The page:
Saturday, December 8, 2018

Getting started

"Hey," I grabbed Caleb's hand across the center console, interrupting his story. "I need you to know that I am feeling really scared."

"Scared about what?" Caleb asked, naming a few specific possibilities.

My eyes filled with tears, "I don't know. All of it. I am just scared."

We were driving to our first prenatal appointment for our new baby. Not only was it this baby's first appointment, it was our first prenatal appointment ever in a medical office, seeing an OB.

[Start here if you don't know the story of our first baby's birth.]

Something like 8 weeks pregnant and already none of my pants fit
I had started thinking through this decision of who to see for prenatal care, just months after Sammy was born. I knew I did not want to have a home birth. It seemed early, so early, to be thinking about this, but I knew that I had to start thinking about it now or I would not be ready. With the guidance of my favorite article about birth of all time, I made what I loosely call my birth plan. Instead of a specific play-by-play, this is a list of what is important to me in birth:
  • I want to feel safe. 
  • I want to do skin to skin immediately. 
  • I want to remember. 
  • I want all the options. 
  • [Added later] I want straight answers only: yes, no, I don't know. "We'll see" or "Maybe" are not options.
I didn't pull the article up on my phone during the drive, but I thought about it and remembered it and that gave me strength. The OB we were going to see had been described by others as "a midwife in an OB's body." If the midwife who was there for Samuel's birth could have offered us the option of a hospital birth, I would have taken it. But she only does home births. 

So many things drew me to the midwifery model, like the time spent with each client ("clients" in a midwifery world because pregnancy is not an illness). The focus on wellness and holistic nutrition. The through review of each test or procedure with pros and cons and the genuine lack of pressure as you decided what you wanted to do. 

But I also wanted all the options, with no judgement of my choices. And I didn't think I could handle having a midwife like the one I left halfway through my first pregnancy. 

I haven't talked much about that experience on here or at all, probably because the birth itself ended up overshadowing it. But as we drove to our appointment, I remembered driving to that first appointment for Sammy. The office where this midwife took appointments was located nearly an hour from our house. We'd interviewed her early on and been impressed with her for a variety of reasons, all of which fell apart as we began to see her regularly. I was nervous, but often did not feel much better after our visits. The drive was stressful to me, and the best way I can describe her was somewhat cold. Despite what she said, I did not feel like my questions were welcomed, and I had a lot of questions, having never been pregnant before. She constantly compared herself to being better than a traditional OB in terms of flexibility, time, etc. Sometimes she did not listen to what I said, but assumed she understood. Finally it all became too much and I told her I was going to switch. She instantly became difficult to get ahold of, and when I finally did get in touch with her, she spoke harshly and critically about my new midwife, recommending that due to my nervousness and anxiety, I just go ahead and find an OB who would deliver in a hospital. Looking back on it, I don't think I had any more anxiety than the average first-time mother.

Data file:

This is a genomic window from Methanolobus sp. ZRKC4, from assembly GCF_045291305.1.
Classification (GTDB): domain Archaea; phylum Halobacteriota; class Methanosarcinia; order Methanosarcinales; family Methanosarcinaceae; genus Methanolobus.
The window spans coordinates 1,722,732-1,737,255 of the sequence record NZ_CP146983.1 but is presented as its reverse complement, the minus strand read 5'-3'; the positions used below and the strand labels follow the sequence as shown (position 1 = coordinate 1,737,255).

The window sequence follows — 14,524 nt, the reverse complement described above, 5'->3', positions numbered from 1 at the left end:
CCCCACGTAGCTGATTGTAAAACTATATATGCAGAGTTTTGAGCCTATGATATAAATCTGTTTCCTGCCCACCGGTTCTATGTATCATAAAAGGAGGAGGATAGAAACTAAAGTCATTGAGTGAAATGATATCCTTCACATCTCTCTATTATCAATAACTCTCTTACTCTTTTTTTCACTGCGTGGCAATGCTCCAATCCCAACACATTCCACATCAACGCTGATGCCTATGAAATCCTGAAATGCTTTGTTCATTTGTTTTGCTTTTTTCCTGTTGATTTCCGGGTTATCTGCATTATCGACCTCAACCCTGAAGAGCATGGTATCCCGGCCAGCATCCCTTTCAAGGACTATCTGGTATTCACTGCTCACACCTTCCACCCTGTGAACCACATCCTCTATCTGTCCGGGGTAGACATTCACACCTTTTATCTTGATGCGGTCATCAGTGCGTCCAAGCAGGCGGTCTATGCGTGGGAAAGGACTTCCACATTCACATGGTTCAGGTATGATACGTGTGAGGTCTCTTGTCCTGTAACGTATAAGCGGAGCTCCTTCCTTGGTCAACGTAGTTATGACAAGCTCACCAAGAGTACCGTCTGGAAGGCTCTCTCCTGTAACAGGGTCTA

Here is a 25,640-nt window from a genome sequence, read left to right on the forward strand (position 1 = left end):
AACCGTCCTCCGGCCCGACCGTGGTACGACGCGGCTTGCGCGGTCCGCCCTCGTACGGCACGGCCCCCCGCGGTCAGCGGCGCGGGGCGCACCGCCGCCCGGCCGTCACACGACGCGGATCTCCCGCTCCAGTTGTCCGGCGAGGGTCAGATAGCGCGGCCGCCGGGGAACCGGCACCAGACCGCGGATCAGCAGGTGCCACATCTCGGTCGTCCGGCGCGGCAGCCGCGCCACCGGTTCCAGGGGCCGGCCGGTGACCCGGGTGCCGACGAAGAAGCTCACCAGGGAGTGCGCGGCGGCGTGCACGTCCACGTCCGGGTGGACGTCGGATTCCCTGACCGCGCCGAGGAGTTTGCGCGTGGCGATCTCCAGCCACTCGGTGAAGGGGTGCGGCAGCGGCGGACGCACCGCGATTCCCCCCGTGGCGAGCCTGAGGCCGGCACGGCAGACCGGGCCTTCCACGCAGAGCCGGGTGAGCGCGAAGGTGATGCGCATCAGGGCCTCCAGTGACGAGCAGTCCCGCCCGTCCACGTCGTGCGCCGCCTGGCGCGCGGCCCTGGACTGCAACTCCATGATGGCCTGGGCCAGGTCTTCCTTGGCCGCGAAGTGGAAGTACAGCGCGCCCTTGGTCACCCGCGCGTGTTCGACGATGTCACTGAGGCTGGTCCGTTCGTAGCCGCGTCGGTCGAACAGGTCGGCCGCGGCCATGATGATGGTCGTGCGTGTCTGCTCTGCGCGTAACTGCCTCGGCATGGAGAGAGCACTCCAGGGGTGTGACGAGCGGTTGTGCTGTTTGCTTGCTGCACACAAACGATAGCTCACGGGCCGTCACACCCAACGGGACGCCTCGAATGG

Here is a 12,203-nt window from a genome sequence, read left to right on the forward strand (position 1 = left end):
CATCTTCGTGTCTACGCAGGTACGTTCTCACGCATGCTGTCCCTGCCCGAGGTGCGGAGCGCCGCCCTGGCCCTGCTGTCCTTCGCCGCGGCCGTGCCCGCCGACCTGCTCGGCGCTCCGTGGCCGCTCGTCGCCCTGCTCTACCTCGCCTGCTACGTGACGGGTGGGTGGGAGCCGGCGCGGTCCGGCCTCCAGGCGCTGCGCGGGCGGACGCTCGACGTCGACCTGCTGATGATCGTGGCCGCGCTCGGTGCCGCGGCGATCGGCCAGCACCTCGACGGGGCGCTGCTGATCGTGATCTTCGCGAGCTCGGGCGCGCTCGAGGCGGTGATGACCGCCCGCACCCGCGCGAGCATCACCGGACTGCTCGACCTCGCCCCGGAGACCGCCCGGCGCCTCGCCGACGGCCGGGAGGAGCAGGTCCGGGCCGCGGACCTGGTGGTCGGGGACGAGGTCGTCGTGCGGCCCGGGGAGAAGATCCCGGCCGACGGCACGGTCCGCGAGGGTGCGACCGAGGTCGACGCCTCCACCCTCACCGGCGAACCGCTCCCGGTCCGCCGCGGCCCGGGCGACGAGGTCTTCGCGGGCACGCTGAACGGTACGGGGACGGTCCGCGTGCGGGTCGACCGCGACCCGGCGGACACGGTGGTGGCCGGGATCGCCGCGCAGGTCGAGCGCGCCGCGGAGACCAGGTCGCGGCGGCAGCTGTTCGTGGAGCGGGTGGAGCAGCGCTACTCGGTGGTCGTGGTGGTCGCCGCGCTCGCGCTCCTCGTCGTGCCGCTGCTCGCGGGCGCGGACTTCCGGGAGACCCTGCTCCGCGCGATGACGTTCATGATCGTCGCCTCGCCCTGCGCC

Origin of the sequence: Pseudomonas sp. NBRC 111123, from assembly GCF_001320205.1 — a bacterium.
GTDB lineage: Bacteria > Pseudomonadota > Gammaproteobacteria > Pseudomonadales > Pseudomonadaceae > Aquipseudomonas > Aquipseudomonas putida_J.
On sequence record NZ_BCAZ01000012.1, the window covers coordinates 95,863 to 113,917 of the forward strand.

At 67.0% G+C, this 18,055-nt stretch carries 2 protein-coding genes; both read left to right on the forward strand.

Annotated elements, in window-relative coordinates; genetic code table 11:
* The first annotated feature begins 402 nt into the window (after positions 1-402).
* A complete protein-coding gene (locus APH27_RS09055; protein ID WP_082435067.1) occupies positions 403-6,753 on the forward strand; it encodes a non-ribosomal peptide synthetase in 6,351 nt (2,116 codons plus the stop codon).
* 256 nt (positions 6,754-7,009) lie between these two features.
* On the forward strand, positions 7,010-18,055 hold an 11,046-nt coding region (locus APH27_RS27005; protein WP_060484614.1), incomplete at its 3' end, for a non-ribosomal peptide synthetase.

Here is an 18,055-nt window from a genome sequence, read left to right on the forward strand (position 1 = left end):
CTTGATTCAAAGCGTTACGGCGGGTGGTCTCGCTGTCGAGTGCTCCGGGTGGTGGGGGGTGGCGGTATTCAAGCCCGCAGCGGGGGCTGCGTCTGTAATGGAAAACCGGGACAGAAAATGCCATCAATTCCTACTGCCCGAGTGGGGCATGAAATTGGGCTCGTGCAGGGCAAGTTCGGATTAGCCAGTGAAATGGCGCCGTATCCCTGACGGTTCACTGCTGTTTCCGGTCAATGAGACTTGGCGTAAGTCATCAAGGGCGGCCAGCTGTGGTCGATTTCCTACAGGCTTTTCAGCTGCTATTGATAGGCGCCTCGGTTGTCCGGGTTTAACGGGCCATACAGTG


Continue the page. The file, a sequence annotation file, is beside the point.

So. Here we were driving to my first prenatal appointment with a new doctor. I held Caleb's hand tightly. I bit my lip to keep from crying as the nurse made small talk as she took my blood pressure and placed an unwelcome hand on my belly for a fleeting second to comment about how I was showing already. Finally, it was all too much, and I burst into tears as I described our first birth.

The nurse seemed shocked, and didn't really know what to say. "Eleven pounds? You should probably just have a c-section this time," she suggested unhelpfully.

Instantly, I was aware that I no longer wanted to share my story with this person. "We'll see," I said, intentionally folding my arms across myself as a way to close myself off.

She turned to Caleb and acted as if she was telling him a secret, cupping both hands around her mouth and saying "C-section".

I was ready to get off the table and leave. I did not feel like a human or at all respected. She wouldn't let me sit next to my husband, whose hand I needed. After she left, I quickly moved back into the second chair. It was a small move, but it reminded me of my dignity as a human. I was not there to just be examined on a table. I was there to receive care - and also I was there to interview them. They were professional adults - but so was I. Maintaining my own sense of agency by posturing my body in the chair instead of on the table became my act of rebellion for the next few visits to that office. It reminded me that I have choices and that I have a voice. Even when I was weeping.

In the end, I loved the OB, but made the decision to transfer based on her staff. Until one September day when she told me she was leaving to start her own practice. And that is where I landed, thankfully. 

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